The real way to combat scalpers is to play bigger venues, and more of them. Spread yourself out so that everyone who wants to see gets to see. But that’s definitely not the way to maximize profit. So, let’s say you’ve been a fan since “Creep”, and you’ve done well for yourself over the past couple of decades, and either by luck or wealth you got yourself into the Roseland last night. Here’s what you got for your troubles: one song each from The Bends and OK Computer and Hail To The Thief, two from Kid A, and fourteen from the last two albums. Oh, and one from Thom’s side project. Aren’t you glad you spent that money to witness the stubborn disdain the band has for you and for its best songs? I’m all for evolving and pushing forward and focusing on the new material, and I think The King Of Limbs is the best Radiohead album since Amnesiac (even though, as a vinyl lover, I had to buy it twice if I wanted to hear it right when it came out), but throw me a frickin’ bone here. This is a band that used to be unpredictable, mixing up setlists with b-sides and covers, old and new material alike. Respect for all of your fans: that's how you make a show special.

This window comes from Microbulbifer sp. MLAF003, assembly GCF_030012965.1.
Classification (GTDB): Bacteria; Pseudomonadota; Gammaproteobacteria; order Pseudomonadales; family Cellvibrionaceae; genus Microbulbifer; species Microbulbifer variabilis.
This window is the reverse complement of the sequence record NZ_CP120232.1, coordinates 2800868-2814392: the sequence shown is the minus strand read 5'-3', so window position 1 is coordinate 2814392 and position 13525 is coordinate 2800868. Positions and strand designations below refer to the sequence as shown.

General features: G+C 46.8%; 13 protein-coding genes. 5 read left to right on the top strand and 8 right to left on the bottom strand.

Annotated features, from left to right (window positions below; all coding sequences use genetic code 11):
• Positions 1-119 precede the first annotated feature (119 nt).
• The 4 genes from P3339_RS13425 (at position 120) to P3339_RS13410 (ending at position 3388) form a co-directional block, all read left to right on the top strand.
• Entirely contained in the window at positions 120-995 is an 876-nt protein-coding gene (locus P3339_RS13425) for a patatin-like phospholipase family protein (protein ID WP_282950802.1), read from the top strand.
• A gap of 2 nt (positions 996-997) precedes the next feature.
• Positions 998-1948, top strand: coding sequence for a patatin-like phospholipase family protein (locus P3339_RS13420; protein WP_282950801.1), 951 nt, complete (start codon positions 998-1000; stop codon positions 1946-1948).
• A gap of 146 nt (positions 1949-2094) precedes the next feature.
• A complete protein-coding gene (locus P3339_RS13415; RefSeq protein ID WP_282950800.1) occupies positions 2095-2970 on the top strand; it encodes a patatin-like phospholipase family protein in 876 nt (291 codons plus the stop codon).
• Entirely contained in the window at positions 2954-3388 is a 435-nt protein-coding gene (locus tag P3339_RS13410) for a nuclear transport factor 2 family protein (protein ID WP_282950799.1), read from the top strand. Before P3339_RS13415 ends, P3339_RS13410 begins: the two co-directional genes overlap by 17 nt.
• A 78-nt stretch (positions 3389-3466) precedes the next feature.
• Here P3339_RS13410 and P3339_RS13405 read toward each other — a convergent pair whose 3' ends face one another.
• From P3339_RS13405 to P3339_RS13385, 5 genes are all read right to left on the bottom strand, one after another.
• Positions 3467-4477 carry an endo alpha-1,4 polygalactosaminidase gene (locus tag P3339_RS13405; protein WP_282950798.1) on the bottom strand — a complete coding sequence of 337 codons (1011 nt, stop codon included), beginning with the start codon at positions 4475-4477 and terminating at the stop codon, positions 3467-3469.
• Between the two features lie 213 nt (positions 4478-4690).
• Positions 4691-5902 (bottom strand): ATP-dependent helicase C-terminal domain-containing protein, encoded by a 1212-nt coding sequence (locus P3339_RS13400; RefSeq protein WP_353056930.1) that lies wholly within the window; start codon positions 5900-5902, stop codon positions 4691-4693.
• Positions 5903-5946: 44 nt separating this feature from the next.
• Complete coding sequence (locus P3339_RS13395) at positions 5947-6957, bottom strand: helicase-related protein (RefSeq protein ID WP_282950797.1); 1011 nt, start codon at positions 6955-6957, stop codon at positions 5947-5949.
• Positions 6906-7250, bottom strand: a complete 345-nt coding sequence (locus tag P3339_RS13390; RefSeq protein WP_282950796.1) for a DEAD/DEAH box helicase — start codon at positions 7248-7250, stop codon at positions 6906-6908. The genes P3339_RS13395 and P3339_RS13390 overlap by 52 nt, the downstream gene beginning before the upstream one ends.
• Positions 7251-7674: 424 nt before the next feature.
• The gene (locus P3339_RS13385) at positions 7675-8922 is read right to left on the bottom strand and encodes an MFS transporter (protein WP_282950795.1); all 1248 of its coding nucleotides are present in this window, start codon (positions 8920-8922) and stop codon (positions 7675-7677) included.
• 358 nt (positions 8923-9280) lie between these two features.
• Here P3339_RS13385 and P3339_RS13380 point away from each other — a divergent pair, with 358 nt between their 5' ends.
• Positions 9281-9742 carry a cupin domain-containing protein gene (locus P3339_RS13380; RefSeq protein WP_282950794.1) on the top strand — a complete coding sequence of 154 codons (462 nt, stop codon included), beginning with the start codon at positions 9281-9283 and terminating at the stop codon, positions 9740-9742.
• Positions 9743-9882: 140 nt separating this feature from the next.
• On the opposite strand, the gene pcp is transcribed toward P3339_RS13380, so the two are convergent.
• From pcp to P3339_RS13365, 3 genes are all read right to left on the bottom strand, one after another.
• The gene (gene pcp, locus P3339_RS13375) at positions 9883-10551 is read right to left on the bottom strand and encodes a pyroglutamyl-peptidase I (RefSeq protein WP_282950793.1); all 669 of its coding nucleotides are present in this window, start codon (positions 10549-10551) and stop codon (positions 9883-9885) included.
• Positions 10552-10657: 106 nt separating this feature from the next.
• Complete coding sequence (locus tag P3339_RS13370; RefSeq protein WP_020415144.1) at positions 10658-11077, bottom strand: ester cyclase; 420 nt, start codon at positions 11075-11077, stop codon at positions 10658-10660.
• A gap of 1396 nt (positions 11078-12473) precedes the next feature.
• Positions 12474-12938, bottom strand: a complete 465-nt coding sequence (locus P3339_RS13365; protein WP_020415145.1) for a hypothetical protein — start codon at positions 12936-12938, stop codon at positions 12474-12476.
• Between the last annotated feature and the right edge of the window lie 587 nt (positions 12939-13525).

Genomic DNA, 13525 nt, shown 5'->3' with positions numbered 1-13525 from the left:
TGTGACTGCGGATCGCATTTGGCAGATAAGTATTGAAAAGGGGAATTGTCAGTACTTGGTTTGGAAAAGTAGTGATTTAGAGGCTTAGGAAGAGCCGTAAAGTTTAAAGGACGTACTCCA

But the members of Radiohead don’t seem to give a shit about the fans. They don’t care how much the old songs mean to you; they know that you like the new songs enough
, and that you’re so starved for live Radiohead that you’ll take whatever you can get. It’s their
music, not yours. So they hide out for long periods of time, emerging occasionally as conquering heroes, but despite what they’d have you believe, they’re not shy. In pretending to duck out of the spotlight, all they’re projecting is LOOK AT US. Two special
shows in New York. A handful of television appearances. The occasional “secret” DJ set. A DVD of a performance in a basement with no audience. Hang on every little thing we do, because it’s all you’re going to get. And it seems to be working; Radiohead fever is as insane as ever. Eventually the fans will become so desperate, and those who get in will be so worshipful, maybe the screams will drown out the music.